The groundbreaking of Tulsa Sobering Center last Thursday marks a progressive arrangement to cut down jail costs and offer a lifeline to residents struggling with substance abuse.
The city of Tulsa is building the center on the property of the nonprofit 12&12, 6333 E. Skelly Drive. It’s a partnrship of experienced social workers and Tulsa Police.
The center will have 42 beds — 25 for men and 17 for women — and will operate 24/7. It will only be available for people picked up for public intoxication, not more serious crimes, such as drunken driving.
With more than half of the municipal inmates at the Tulsa Jail booked for public intoxication at a cost of $69 a day, it makes financial sense to offer social supports over a cell.
The old way required Tulsa Police to spend up to two hours in booking, away from their regular patrols and availability for emergency calls. The arrest would not lead to treatment and potentially add to an already overburdened court system.
Once the Sobering Center opens in a few months, police will spend about 15 minutes at the facility, which will be staffed by mental health professionals. It gives a safe place for an intoxicated person to sober up and then be offered help.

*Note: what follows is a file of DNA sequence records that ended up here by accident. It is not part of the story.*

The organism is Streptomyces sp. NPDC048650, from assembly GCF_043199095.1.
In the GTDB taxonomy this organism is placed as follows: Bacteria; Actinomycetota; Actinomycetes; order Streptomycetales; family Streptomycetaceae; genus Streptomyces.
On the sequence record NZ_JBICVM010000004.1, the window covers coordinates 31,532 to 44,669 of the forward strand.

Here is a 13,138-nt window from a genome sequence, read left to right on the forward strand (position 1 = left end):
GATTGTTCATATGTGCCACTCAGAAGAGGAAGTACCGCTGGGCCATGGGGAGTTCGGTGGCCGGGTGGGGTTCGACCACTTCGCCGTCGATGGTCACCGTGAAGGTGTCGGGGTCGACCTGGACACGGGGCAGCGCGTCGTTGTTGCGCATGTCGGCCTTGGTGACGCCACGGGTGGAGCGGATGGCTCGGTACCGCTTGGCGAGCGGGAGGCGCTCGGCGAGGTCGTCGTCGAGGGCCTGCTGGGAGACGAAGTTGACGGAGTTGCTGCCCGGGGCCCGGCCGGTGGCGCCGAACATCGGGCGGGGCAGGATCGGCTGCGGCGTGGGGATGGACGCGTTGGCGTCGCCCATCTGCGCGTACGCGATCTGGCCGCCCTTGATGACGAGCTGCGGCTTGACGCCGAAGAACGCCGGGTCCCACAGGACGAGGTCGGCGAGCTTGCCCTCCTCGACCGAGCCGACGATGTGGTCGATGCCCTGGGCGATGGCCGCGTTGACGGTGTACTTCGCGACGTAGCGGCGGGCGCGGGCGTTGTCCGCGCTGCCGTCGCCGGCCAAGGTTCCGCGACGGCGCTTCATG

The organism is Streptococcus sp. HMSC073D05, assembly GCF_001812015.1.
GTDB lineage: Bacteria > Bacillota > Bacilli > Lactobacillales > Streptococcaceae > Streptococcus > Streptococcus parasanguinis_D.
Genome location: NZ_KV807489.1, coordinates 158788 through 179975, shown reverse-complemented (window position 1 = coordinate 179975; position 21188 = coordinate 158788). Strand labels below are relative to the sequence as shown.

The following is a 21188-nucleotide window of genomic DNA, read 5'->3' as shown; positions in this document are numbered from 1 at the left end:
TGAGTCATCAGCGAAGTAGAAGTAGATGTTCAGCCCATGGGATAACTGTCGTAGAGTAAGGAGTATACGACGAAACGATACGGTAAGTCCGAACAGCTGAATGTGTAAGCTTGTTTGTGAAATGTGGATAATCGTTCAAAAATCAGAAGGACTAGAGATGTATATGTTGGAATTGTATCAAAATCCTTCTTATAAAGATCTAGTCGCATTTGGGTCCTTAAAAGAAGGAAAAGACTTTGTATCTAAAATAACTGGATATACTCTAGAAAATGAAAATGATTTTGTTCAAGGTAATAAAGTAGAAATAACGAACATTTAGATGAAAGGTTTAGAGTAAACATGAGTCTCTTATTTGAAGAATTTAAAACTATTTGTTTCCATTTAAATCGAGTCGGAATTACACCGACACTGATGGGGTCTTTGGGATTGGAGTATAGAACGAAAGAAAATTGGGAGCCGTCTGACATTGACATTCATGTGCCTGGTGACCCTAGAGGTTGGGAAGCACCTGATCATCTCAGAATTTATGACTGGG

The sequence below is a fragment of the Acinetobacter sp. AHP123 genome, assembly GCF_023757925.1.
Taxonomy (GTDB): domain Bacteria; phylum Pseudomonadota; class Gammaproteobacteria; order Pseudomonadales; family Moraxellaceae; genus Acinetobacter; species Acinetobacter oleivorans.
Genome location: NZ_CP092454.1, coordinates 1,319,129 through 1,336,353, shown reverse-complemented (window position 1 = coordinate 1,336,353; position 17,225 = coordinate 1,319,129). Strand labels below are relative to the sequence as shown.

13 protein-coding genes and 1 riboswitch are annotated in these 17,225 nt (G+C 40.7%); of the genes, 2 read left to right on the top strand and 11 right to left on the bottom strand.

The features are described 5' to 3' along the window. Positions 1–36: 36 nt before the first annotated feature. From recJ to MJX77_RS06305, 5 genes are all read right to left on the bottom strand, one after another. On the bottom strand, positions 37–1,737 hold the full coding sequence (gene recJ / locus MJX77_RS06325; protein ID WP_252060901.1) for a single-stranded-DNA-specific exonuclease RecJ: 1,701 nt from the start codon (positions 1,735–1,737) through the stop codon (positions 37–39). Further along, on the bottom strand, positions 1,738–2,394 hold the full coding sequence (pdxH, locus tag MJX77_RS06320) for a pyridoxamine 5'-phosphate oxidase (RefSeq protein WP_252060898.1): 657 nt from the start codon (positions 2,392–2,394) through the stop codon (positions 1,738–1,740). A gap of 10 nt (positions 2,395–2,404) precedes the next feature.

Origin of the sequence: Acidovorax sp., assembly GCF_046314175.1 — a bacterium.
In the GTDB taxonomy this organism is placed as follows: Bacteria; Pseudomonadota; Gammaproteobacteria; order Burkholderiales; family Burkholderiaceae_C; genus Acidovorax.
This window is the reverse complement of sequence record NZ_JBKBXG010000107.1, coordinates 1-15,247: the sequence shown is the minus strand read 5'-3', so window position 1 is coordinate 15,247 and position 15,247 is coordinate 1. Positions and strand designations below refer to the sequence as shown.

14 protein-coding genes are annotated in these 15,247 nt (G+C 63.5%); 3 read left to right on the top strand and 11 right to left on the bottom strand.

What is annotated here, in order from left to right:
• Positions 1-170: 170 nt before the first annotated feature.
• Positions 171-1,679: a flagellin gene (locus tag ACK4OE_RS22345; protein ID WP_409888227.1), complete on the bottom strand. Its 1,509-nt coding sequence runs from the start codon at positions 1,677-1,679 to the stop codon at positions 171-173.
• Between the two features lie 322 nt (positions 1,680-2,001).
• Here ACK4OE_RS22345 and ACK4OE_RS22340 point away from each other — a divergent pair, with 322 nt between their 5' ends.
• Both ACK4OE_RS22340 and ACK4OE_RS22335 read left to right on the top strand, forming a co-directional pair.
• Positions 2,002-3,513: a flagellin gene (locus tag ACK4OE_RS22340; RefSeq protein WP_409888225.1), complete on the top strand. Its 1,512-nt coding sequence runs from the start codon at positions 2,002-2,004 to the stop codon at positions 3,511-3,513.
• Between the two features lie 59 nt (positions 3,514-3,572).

This has been a missing link in the system for years, and we salute Mayor G.T. Bynum and 12&12 for making it happen.
12&12 has the infrastructure, expertise and community network to handle the new arrangement. The nonprofit’s recovery center offers short- and long-term detox treatments and a staff of 170, including psychiatrists, registered nurses and various counselors.
The sobering center makes good financial sense for the city and offers the hope for getting the people held there on a better track for the future.
Original Tulsa World Article can be found by clicking here.